A total of 16 films will be screened at the annual Wavescapes Surf Film Festival, presented by the Save Our Seas Foundation, which runs for 18 days in Cape Town between 2 and 20 December.
The opening film will be projected onto a large screen under the stars at tourist mecca Clifton Fourth Beach on Friday, 11 December. Last year, the screening attracted 3,000 people to what has been described as the most beautiful cinema in the world. A week of films will be on show at the Labia Cinema in the city and at a seaside surfer hangout, the Brass Bell in Kalk Bay.
The festival includes the Wavescapes Surf Art Exhibition, a special exhibition of decorated surfboards by acclaimed artists, such as Brett Murray, Konradski, Andre Trantaal and Sue Opperman, which will run from 2 to 8 December at the trendy Cape Town restaurant Depasco, followed by a gala art auction by comedian Mark Sampson on 9 December. Proceeds of the auction go to ocean charities, including the NSRI and Shark Spotters.
A broad mix of surfing films will be screened, from beautiful and poetic eulogies about waves and the heroes of the surfing sub-culture to the darker side of surfing. This year two gritty documentaries focus on how the surfing dream is partly built on contraband smuggling, in Sea of Darkness, and on the tragic tale of drug addiction and emotional meltdown that led to the tragic downfall of a professional surfer in Searching for Michael Petersen.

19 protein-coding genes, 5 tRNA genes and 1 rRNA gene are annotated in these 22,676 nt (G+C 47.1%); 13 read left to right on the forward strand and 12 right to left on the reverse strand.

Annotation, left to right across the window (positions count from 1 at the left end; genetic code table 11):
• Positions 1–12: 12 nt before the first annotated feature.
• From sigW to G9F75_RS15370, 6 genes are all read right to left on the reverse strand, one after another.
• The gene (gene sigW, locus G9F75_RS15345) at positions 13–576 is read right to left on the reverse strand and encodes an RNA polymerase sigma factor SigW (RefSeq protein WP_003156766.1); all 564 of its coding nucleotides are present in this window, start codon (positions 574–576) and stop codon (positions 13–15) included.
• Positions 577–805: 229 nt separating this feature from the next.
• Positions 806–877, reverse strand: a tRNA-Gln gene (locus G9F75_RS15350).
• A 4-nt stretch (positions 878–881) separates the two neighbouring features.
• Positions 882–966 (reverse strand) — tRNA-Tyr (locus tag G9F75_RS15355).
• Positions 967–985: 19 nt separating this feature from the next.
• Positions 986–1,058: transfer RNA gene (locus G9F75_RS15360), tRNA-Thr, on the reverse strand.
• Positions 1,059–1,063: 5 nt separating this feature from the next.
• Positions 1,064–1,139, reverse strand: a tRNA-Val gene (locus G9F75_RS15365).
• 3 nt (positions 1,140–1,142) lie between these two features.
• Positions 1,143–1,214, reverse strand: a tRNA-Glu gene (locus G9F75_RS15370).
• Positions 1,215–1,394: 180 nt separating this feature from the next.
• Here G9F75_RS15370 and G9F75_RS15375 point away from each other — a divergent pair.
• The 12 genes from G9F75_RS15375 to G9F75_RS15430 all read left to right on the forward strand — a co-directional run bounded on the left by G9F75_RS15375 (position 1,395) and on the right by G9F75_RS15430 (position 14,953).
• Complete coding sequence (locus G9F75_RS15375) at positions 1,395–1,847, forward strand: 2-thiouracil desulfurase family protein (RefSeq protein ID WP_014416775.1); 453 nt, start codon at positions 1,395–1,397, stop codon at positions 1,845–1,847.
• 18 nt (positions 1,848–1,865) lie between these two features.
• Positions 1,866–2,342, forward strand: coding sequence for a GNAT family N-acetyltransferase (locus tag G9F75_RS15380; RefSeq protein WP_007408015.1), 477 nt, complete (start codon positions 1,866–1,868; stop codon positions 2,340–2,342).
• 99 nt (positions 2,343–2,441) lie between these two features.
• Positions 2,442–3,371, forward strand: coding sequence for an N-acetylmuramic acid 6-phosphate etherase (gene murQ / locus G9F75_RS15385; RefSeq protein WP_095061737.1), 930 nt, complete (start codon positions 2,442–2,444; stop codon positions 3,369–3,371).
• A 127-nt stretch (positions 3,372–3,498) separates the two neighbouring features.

High Water, the feature film from the Bruce Brown family, is hot off the press from its editing room in California, while the star all-women cast of Dear and Yonder promises to thrill audiences with the sublime and skilful levels women are reaching as they carve new lines in the quest to find their own self-expression.
Black People Don’t Swim recounts the story of Kwezi Qika, a champion longboarder from Muizenberg who has overcome great odds to reach the pinnacle of his sport. Fly in the Champagne, a powerful and drama-filled action film, documents the fiercest rivalry in professional surfing: Andy Irons versus Kelly Slater. Footage in Inside Teahupoo at this world famous reef break in Tahiti marks another leap in the technology of filming waves from inside the curling tube.
The unusual documentary Glacier Project follows two big wave surfers from warmer climes to the frigid wastelands of Alaska, where they attempt to surf mini-tsunamis created by cliff-sized chunks of ice falling from a melting glacier.
The new retrospective trend in surfing is indicated by Tom’s Creation Plantation, which recounts the frugal life and design ethos of earthy Australian shaper Tom Wegener as we look into the making and style of the Alaia – a wood surfboard with no fins based on ancient Hawaiian craft.
A highlight is Musica Surfica, and award-winning and inspiring documentary that represents the intersection of art, music and surfing, starring Australian surf legend Derek Hynd and Richard Tognetti, leading violinist and Artistic Director of the Australian Chamber Orchestra who plays his R65-million Giuseppe Guarneri del Gesu violin while Hynd shows the way with his finless surfboard .
A total of 16 films will be screened at the festival. The screening at Clifton Beach is free, and R25 at person at the Labia and Brass Bell. For details call the infoline 079 0260 669 or www.wavescape.co.za